Self Defence Under Australian Law
A large brawl breaks out in a nightclub, a security officer runs in and safely disarms a participant by putting him in a chokehold causing the brawler to black out. The security officer then safely removes the, temporarily unconscious, participant out of harm’s way. During that very same fight one of the fighters does a wild punch and hits another in the head. That person blacks out, falls and hits his head on the floor causing a severe concussion and heavy brain damage.
The security officer will be the one charged for use of excessive force. That, unlike the other party, he intentionally and knowingly inflicted excessive force onto another person.
Excessive force is a term unique to self-defence and is defined as: inflicting more force or damage than is necessary. This is determined in a court ruling at the judge’s personal discretion after the accused can safely justify the two elements needed to justify self-dence. The objective element: that the use of violence was indeed relevant and necessary, and the subjective element: that the belief was held on reasonable grounds.
There is a grey area in the case of those trained in martial arts. This grey area is caused by the belief that martial artists should be well aware of the damage caused by attacking someone above the neck. Despite the higher chances of safety of using chokeholds or sleeper holds in order subdue someone who is resisting.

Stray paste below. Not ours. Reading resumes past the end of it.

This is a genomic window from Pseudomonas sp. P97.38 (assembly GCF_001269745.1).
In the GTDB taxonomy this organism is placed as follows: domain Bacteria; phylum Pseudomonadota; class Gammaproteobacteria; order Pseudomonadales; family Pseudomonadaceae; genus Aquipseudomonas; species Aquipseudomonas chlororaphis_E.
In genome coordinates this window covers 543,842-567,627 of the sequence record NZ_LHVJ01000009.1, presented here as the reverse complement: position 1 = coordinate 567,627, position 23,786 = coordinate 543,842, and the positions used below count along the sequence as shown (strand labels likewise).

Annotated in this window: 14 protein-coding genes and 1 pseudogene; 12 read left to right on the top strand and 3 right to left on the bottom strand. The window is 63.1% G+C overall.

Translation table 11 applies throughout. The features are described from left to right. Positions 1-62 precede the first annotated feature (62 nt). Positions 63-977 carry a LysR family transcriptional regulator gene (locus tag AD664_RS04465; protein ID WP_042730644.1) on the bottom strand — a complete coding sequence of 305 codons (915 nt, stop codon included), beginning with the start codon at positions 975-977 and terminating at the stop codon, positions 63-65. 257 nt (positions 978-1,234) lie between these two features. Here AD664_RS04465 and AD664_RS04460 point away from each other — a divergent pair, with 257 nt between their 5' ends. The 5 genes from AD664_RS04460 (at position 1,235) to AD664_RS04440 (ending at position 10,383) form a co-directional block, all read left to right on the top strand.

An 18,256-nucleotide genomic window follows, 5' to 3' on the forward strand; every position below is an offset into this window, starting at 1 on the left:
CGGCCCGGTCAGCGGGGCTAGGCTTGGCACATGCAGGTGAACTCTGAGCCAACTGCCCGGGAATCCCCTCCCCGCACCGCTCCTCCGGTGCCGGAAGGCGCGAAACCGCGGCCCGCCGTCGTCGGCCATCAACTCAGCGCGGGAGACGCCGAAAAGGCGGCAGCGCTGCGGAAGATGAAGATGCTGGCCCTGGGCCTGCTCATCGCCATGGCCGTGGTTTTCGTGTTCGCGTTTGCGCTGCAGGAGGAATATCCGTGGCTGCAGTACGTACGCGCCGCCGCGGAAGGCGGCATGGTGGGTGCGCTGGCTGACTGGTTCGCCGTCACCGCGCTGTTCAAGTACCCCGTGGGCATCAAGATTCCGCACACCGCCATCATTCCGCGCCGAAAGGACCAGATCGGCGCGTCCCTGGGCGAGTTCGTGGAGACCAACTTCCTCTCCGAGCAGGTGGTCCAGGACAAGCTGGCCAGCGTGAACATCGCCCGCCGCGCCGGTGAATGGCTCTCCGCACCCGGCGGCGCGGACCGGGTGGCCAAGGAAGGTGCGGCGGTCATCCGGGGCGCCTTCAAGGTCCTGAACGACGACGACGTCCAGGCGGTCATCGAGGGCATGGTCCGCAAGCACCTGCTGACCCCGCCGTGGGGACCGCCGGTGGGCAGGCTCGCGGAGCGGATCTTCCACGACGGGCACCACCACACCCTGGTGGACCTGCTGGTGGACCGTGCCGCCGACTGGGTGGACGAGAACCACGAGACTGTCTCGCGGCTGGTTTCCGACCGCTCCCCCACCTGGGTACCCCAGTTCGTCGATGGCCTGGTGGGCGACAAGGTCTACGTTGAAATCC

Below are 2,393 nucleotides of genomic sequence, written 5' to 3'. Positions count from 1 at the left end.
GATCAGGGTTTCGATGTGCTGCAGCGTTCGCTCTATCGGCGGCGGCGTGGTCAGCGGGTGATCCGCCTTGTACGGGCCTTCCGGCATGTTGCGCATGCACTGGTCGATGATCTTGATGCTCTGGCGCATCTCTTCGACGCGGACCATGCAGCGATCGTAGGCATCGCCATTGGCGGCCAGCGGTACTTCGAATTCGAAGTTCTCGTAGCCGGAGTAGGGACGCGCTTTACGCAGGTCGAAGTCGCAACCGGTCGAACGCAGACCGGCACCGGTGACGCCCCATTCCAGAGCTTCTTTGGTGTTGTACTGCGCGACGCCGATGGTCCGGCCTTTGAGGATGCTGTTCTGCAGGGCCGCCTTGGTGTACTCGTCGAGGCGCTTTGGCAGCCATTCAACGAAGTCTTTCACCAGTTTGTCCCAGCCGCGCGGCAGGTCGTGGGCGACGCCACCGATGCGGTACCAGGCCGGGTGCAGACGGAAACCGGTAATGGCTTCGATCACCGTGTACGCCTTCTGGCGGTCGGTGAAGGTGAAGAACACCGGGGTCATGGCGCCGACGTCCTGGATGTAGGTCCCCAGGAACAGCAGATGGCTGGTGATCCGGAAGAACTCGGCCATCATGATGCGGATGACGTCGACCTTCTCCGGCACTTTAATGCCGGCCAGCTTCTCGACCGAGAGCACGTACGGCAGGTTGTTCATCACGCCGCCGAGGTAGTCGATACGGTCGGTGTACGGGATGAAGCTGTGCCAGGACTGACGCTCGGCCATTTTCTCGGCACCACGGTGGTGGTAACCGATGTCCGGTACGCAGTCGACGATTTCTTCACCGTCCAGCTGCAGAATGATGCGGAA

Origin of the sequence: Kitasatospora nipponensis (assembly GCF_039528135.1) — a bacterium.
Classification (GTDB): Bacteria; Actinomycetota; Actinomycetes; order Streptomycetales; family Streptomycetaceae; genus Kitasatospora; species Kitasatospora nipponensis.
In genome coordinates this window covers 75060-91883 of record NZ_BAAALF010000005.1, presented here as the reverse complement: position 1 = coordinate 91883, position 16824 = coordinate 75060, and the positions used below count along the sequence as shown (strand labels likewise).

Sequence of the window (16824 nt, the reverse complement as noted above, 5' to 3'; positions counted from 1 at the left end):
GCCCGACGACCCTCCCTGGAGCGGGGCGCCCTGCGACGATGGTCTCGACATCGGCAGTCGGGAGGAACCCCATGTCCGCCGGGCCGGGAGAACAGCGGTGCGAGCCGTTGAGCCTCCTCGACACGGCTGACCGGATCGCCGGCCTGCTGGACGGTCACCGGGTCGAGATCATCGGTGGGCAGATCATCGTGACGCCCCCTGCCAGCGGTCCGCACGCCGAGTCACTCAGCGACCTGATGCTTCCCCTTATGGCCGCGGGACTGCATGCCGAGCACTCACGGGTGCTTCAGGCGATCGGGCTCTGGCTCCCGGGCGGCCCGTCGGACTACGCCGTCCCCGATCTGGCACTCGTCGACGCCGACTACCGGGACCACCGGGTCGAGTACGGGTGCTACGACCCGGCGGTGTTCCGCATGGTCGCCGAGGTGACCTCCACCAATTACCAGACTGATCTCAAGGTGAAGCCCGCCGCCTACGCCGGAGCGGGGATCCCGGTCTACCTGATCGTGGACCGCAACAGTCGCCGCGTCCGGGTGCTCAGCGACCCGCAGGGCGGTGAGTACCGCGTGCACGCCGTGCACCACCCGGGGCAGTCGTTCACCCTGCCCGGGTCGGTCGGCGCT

Under current Australian law, it is illegal to attack someone above the neck as it is considered excessive force. In the case of self-defence it is possible to argue that, under duress, you engaged in in violence in order to preserve the safety of yourself, your property or a third party.
Security officers are put at most risk due to their knowledge of the law and their training, which emphasises the use of wrist and arm locks in order to safely subdue an attacker. However this is not always possible as security officer Jonathan Ngai admits.
“If it’s a big bar brawl, twenty versus twenty, and other security are getting involved. Then you just have to come in swinging.”
In the 1997 revision of The Criminal Law Consolidation Act it was deemed that any use of violence above the shoulders could be seen as use of excessive force. Martial arts was also deemed as a “special skill” which could potentially be seen as dangerous as carrying a weapon.
Local martial arts and combative instructor Andy Elliott argues that, “to attack the head is far easier and could actually be more humane than doing a hard body slam or attacking the torso.”
He continues on, stating that those who have martial arts or combative training must have a responsibility to use their training wisely and to understand the confines of the law. That anyone who greatly abuses their training outside of a life-threatening situation should be aware that there is a possibility they could be penalised under the law. But those who practice martial arts should not be discriminated against, especially when they are only employing a skill set that could potentially save their lives.
Further revisions to The Criminal Law Consolidation Act also states that in the event that the defendant causes the death of their attacker they can no longer be sentenced for murder, but a lesser charge of manslaughter is possible. The maximum penalty of which is a life time imprisonment.